The A321XLR will allow LCCs to widen their nets

Looking at the map we can see that it would allow the Hungarian airline to fly to most northeast American and Canadian cities from Budapest. From its hub at London Luton, Wizz Air would be able to fly as far as the Rockies.

Wizz Air has ordered 20 A321XLRs. Image: GCmaps

Let’s face it; the age of the widebody jet may be coming to an end, except for a select few routes where airlines are confident of selling seats. What do you think about the A321XLR?Is it the game-changer I think it is? Please let us know in the comments.


Leave a Reply

5 Comment threads
9 Thread replies
Most reacted comment
Hottest comment thread
11 Comment authors
newest oldest most voted

Hmm, they already have 450 orders, and expect to only sell 1000 in 10years?
Why? I would say they will sell 4 times more. XLR is a plane without any competition for at least 5 years.


I think I read somewhere that when Airbus launched the A320 program back in the 80’s, they hoped to sell 700 copies over its lifetime. See hos that went.


I think he has the A322 in mind when disclosing A321XLR numbers. The A322 will chip of some of the sales of the A321XLR.


I think Airbus is being conservative in their approach. The 757 sold over 1000 copies in a time when fuel was cheap, and given the numbers so far, I think you’ll see a couple thousand in the skies, at least (as long as Airbus can work out the production issues).

Given the point to point shift, as discussed in the A220 article, I think Airbus is quietly positioning itself to sell the A220 from the 100 pax up to the 175ish mark (with the -500) and then sell the A321 Neo, Lr, XLR and in the future the A322.

Mark Thompson

Design a new plane. No more Frankenplanes like the Max. This is another deathtrap. I will never fly one.


Riiiight ..
( ͡° ͜ʖ ͡°)

Moaz Abid

Nice art though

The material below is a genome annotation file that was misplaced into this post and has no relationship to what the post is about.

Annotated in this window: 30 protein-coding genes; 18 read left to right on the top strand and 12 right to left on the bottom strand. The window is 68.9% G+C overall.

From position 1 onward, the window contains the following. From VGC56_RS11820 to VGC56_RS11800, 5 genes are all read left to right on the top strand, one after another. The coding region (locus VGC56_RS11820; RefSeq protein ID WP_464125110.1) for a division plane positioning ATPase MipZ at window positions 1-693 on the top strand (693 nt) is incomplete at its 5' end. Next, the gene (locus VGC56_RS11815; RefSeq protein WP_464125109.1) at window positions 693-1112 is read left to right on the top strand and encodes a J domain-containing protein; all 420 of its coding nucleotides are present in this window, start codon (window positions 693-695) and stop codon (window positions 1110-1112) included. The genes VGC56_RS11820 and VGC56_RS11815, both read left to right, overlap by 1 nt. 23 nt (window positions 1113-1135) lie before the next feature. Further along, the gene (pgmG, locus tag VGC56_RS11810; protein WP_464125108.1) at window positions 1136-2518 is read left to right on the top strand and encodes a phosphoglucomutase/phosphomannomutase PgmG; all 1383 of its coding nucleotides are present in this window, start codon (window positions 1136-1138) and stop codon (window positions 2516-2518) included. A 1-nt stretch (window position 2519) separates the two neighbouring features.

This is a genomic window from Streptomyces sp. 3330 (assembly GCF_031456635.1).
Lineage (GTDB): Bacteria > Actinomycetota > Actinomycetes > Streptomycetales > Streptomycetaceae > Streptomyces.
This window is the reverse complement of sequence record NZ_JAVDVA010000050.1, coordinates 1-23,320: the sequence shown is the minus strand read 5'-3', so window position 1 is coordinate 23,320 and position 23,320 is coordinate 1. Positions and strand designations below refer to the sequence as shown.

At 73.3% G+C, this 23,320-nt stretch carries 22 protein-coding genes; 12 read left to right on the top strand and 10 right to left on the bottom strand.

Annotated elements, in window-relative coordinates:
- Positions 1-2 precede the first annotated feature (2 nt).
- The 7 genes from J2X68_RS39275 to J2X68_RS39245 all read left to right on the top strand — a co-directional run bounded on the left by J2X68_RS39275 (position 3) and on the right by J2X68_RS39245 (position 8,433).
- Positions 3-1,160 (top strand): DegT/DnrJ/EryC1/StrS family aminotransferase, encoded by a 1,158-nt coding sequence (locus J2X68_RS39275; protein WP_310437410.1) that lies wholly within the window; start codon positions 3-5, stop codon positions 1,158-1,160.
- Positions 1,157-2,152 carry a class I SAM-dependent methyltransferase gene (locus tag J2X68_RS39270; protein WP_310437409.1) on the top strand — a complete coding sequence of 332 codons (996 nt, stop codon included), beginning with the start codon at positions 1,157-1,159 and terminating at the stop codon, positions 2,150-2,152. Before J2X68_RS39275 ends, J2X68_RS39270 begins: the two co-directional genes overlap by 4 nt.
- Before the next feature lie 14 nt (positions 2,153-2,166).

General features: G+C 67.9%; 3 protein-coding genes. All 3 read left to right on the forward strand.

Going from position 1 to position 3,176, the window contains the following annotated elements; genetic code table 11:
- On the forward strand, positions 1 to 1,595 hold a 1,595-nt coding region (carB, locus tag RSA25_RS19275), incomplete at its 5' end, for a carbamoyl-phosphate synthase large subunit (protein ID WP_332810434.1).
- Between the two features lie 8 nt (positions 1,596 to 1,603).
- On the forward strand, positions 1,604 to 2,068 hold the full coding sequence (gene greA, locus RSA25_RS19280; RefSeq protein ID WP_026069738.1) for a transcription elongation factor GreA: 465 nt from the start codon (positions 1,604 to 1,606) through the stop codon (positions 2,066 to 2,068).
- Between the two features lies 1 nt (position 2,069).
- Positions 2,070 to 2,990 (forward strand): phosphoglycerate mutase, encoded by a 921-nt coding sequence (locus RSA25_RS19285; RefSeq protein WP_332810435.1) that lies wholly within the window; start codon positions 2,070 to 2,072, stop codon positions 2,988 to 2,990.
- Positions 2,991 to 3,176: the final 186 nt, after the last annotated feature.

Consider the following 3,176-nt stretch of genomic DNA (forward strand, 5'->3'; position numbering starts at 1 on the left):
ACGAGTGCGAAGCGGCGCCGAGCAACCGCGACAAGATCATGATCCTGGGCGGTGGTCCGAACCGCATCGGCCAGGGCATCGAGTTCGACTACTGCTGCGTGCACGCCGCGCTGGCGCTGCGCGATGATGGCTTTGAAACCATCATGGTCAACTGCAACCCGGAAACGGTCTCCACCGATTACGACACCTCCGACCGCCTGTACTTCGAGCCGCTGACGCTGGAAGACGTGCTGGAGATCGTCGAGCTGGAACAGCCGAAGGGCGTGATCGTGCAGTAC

Well, let’s see – that rules out the 777X and the 737 Max line from Boeing, so you’re left with flying the 787 or older 777’s and the older 737 Ng’s (yet the NG’s are also a ‘frankenplane’ created from the 737 Classic, so forget about them) . From Airbus you can fly the A220’s, the A-350’s, but not the newer A320Neo line, nor the A330Neo line. A-380’s are good, right? We can also find a few Mad Dogs to tools around in, as well as some left over 757’s & 767’s. The B-747-400’s are also a ‘frankenplane’ born out… Read more »

Nate Dogg

Stop smoking that shiiit.


Good’ole Airbus. Airbus underestimates and always exceeds its goal. Boeing, on the other hand, overestimates and never reaches its goal.


did you forget the a380? i think that cost german tax payers 600 milion euro if the eu would practice free market like the us does airbus would be gone


Seriously ? and Boeing does free market right ? Sure !


Well, there is that little bit of help they got from various levels of US gov’t, but not a penny more then $73 billion. Those bloated military contracts? Well, we don’t talk about those…

Gerry S

Have little doubt that Airbus will succeed. With A380 out of the way production can soar. Right aircraft at the right time.